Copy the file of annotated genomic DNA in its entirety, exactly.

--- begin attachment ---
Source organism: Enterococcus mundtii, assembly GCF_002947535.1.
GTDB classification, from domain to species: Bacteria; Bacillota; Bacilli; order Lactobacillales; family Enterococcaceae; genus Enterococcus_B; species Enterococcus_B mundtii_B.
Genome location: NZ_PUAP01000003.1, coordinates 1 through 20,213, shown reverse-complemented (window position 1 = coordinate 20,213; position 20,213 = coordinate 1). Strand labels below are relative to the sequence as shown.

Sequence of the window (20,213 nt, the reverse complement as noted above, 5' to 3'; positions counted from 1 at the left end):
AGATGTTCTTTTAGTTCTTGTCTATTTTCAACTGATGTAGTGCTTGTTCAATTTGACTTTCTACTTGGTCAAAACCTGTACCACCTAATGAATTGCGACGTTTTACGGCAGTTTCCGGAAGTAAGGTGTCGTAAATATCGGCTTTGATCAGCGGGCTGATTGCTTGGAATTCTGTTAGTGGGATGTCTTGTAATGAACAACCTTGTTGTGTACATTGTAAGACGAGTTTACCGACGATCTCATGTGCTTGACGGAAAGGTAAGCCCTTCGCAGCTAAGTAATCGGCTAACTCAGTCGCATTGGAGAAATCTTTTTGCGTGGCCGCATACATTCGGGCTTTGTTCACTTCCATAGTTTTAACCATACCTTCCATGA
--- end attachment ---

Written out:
Source organism: Enterococcus mundtii, assembly GCF_002947535.1.
GTDB classification, from domain to species: Bacteria; Bacillota; Bacilli; order Lactobacillales; family Enterococcaceae; genus Enterococcus_B; species Enterococcus_B mundtii_B.
Genome location: NZ_PUAP01000003.1, coordinates 1 through 20,213, shown reverse-complemented (window position 1 = coordinate 20,213; position 20,213 = coordinate 1). Strand labels below are relative to the sequence as shown.

Sequence of the window (20,213 nt, the reverse complement as noted above, 5' to 3'; positions counted from 1 at the left end):
AGATGTTCTTTTAGTTCTTGTCTATTTTCAACTGATGTAGTGCTTGTTCAATTTGACTTTCTACTTGGTCAAAACCTGTACCACCTAATGAATTGCGACGTTTTACGGCAGTTTCCGGAAGTAAGGTGTCGTAAATATCGGCTTTGATCAGCGGGCTGATTGCTTGGAATTCTGTTAGTGGGATGTCTTGTAATGAACAACCTTGTTGTGTACATTGTAAGACGAGTTTACCGACGATCTCATGTGCTTGACGGAAAGGTAAGCCCTTCGCAGCTAAGTAATCGGCTAACTCAGTCGCATTGGAGAAATCTTTTTGCGTGGCCGCATACATTCGGGCTTTGTTCACTTCCATAGTTTTAACCATACCTTCCATGA